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Pure Ochre (by Yarn)

Water Dreaming Beach Bag & Towel Bundle

171 reviews
$49.95 $64.90

or 4 payments of $12.48 AUD  More info

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Pure Ochre is:

  • 100% Authentic Indigenous artwork
  • Ethically & sustainably sourced Indigenous art
  • Supports Indigenous employment & training
Our Beach Bags and Towels make the perfect combo, ideal for brightening up your next beach trip. The Beach Bags feature a silky lining, zip closure, rope handles and offer ample space. Our Beach Towels feature gorgeous sublimated designs and an absorbent 100% cotton backing. 

These bundles feature artworks by artists from Warlukurlangu Artists, an art centre based in the remote community of Yuendumu. The artist's works tell stories of the Country and culture of Central Australia.

Product: Beach Bag and Towel Bundle
Materials: Beach Bag - 100% polyester, Towel - Polyester front and cotton back
Sizes: Towel - 75cm x 150cm, Bag -  39cm (W) x 37 (H)
Washing and care instructions: Beach Bag - Wipe outer with a damp cloth. Do not immerse in water. Towel - Warm machine wash with regular detergent. Do not use fabric softener. Only wash after a couple of uses. Rinse towels after being used poolside to remove the chlorine residue that can fade colours.
Artwork: Water Dreaming 
Artist: Marissa Napanangka Anderson

The site depicted in this painting is Puyurra, west of Yuendumu. In the usually dry creek beds are water soakages or naturally occurring wells. Two Jangala men, rainmakers, sang the rain, unleashing a giant storm. It travelled across the country, with the lighting striking the land. This storm met up with another storm from Wapuryali, to the west, was picked up by a ‘kirrkarlan’ (brown falcon [Falco berigora]) and carried further west until it dropped the storm at Purlungyanu, where it created a giant soakage.

At Puyurru the bird dug up a giant snake, ‘warnayarra’ (the ‘rainbow serpent’) and the snake carried water to create the large lake, Jillyiumpa, close to an outstation in this country. This story belongs to Jangala men and Nangala women. In contemporary Warlpiri paintings traditional inconography is used to represent the Jukurrpa, associated sites and other elements. In many paintings of the Jukurrpa curved and straight lines represent the ‘ngawarra’ (flood waters) running through the landscape. Motifs frequently used to depict this story include small circles representing ‘mulju’ )water soakages) and short bars depicting ‘mangkurdu’ (cumulus and stratocumulus clouds).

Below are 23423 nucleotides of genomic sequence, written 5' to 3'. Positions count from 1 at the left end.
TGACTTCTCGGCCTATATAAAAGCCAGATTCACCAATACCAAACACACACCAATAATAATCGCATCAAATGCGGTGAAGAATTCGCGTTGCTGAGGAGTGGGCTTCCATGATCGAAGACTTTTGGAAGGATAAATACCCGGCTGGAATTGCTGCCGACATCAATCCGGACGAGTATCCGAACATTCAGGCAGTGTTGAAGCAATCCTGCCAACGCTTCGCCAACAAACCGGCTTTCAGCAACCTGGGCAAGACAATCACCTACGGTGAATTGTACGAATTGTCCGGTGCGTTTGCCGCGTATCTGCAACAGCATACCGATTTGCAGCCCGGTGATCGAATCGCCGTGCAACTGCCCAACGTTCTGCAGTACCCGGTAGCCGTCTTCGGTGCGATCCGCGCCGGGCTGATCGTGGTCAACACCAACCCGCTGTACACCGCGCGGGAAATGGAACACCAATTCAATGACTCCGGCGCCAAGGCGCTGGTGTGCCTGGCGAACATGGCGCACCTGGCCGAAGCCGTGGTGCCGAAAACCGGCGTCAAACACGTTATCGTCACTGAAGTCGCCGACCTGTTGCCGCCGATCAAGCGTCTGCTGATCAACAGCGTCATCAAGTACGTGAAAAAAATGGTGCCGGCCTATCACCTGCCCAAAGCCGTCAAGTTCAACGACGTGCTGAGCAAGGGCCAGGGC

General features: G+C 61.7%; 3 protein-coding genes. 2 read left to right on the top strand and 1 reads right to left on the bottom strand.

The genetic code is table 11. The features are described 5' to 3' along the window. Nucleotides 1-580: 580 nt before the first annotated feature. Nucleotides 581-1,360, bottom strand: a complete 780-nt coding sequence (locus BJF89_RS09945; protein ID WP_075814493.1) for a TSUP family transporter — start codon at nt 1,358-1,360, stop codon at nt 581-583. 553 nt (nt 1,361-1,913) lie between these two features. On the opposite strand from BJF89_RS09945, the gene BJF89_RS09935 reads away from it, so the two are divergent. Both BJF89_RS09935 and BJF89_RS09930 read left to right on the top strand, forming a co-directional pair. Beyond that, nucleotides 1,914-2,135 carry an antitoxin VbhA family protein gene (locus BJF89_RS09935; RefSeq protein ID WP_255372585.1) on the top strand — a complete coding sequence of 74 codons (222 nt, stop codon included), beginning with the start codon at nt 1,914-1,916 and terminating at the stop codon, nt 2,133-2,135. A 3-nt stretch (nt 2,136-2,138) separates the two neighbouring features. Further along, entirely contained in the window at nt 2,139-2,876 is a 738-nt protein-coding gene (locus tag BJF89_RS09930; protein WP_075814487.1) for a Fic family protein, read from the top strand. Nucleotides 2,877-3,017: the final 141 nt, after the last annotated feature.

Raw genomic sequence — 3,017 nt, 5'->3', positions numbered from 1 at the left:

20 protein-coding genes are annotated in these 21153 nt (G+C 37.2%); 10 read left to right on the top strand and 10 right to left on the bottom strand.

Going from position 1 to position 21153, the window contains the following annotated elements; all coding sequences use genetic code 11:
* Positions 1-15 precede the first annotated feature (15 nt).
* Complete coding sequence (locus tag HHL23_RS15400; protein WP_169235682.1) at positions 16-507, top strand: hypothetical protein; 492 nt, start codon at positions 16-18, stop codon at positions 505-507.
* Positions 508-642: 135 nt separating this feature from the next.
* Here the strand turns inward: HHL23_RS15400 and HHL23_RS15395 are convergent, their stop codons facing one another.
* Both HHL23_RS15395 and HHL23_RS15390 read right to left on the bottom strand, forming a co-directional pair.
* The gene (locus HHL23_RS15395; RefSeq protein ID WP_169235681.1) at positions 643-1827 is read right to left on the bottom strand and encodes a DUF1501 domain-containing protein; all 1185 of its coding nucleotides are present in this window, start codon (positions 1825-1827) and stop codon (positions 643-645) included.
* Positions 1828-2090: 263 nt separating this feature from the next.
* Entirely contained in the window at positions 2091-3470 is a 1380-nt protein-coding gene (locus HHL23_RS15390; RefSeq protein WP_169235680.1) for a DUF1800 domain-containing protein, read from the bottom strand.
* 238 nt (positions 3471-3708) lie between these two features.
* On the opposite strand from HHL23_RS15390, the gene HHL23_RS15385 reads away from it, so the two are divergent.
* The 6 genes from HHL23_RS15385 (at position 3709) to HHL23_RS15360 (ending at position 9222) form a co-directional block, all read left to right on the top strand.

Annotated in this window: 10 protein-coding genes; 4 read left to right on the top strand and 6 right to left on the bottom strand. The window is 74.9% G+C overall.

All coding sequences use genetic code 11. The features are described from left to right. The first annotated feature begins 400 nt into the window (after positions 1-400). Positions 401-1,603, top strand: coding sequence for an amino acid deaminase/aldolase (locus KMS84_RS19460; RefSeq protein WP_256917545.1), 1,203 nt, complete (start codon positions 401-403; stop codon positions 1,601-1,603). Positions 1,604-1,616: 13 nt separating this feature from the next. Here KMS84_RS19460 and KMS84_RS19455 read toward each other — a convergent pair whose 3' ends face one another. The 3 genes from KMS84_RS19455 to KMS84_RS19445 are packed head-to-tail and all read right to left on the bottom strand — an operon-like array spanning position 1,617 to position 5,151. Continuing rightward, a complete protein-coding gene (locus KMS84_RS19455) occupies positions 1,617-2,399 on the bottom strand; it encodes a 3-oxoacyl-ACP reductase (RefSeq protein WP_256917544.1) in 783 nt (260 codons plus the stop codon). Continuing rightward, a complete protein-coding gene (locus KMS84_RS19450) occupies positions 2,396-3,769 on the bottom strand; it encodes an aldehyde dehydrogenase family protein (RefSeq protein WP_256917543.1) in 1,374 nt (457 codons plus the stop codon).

Will leave the warehouse within 2-3 business days.

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Free Returns within 45 days after delivery.
Just download your free returns postage label in our returns portal, print it and send your item back.

COVID-19 UPDATE: Australia Post has been experiencing some delays in these uncertain times, but are doing their best to ship your orders to you in time. We thank you for your patience!

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Customer Reviews
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wendy D.

Love it,

The quality of fabric is fantastic as is the size towel and bag.

Sophie C.
Australia Australia


really nice quality, vibrant colours and a nice towel

Rebecca T.
Australia Australia

Love the design

It very light weight and beautiful towel. The design I love too.

Karen Y.
Australia Australia

So pretty

Love my new towel it is so beautiful

Karen Y.
Australia Australia

Great towel

Love my new towel and I feel great that I can help indigenous artists as their art work is beautiful


Marissa Napanangka Anderson

Aboriginal Warlpiri woman

Marissa has been painting with Warlukurlangu Artists since 2011. She also helps out at the Art Centre, assisting in the preparation of art canvases. Painting patterns is something Marissa loves doing and she paints her Mother’s Ngapa Jukurrpa (Water Dreaming). Because of her love for pattern and colour she has developed an unique artistic style using pattern and design in a variety of contexts to depict her traditional Jukurrpa.

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